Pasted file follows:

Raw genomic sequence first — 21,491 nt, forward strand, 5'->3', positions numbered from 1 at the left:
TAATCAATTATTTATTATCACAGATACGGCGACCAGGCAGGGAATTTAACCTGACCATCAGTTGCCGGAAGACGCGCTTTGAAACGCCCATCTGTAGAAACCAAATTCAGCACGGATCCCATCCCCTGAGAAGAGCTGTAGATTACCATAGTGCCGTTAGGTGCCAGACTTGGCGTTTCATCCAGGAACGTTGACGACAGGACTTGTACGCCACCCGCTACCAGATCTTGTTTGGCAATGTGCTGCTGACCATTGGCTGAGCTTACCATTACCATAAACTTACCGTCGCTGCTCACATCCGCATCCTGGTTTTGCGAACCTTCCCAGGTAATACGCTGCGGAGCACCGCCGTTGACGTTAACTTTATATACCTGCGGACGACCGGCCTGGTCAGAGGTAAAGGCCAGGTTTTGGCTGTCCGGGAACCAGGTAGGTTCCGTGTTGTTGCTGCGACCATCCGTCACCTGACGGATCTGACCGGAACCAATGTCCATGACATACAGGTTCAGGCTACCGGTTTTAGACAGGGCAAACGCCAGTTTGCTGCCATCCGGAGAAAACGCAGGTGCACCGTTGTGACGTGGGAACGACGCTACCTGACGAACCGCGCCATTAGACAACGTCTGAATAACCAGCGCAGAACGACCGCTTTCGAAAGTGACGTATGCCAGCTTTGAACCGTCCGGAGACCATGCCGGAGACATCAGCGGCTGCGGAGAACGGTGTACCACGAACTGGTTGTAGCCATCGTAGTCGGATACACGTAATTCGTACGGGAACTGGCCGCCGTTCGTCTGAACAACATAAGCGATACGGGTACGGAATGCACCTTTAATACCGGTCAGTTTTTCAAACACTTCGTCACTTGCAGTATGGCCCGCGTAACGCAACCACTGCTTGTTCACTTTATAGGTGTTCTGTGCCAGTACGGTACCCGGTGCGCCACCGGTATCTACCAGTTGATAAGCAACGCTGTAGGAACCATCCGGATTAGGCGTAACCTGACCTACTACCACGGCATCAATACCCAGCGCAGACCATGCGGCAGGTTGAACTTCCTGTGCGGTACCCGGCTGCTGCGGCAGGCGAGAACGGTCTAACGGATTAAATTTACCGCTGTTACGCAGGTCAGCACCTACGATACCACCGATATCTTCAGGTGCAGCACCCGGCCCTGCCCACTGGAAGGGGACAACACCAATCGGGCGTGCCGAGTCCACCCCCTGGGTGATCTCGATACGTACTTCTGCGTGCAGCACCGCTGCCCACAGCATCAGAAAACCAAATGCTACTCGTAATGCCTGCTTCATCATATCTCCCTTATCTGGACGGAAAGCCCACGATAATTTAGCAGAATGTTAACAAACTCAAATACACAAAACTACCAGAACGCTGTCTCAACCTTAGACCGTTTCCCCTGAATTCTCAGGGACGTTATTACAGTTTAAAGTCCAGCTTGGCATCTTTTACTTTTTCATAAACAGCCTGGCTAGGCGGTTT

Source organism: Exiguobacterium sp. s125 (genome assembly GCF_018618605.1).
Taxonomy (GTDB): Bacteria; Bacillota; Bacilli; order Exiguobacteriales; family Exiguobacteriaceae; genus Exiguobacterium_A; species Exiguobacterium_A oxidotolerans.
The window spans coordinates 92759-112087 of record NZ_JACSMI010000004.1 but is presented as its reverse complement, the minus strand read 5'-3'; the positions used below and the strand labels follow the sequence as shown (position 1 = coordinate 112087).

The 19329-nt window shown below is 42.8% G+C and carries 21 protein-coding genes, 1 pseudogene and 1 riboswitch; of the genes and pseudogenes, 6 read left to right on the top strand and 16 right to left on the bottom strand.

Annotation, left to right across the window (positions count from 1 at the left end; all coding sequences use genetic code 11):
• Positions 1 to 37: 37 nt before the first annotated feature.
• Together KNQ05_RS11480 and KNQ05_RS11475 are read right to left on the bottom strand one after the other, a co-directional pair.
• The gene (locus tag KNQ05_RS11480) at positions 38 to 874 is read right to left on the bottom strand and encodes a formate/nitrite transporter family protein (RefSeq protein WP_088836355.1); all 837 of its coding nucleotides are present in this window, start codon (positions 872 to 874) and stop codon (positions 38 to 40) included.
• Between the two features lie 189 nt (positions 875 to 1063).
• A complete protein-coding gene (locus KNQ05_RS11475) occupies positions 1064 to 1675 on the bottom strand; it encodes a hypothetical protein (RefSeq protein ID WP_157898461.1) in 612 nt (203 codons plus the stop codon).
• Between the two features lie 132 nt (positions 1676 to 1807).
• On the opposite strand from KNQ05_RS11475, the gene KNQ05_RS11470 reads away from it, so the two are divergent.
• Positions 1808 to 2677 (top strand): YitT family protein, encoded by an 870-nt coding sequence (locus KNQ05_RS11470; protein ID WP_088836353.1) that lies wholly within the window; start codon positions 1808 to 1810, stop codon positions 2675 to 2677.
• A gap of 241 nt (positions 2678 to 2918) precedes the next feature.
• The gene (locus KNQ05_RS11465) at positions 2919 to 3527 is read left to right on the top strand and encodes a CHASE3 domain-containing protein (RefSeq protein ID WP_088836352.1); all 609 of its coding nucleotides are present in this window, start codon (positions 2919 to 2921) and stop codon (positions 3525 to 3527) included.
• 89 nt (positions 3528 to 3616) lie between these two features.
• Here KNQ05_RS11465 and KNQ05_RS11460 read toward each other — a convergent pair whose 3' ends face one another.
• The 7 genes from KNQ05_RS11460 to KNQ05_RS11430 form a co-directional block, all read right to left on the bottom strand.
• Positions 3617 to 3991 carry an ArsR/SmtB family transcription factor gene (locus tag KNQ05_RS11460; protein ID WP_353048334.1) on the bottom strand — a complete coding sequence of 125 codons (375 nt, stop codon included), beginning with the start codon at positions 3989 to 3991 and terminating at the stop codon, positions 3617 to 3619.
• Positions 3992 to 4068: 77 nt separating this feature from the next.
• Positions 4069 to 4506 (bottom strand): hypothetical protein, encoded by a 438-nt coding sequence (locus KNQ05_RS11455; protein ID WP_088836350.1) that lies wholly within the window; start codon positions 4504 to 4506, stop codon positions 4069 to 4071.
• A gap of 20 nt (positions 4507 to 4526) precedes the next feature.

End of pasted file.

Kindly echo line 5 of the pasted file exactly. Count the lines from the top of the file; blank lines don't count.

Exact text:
The window spans coordinates 92759-112087 of record NZ_JACSMI010000004.1 but is presented as its reverse complement, the minus strand read 5'-3'; the positions used below and the strand labels follow the sequence as shown (position 1 = coordinate 112087).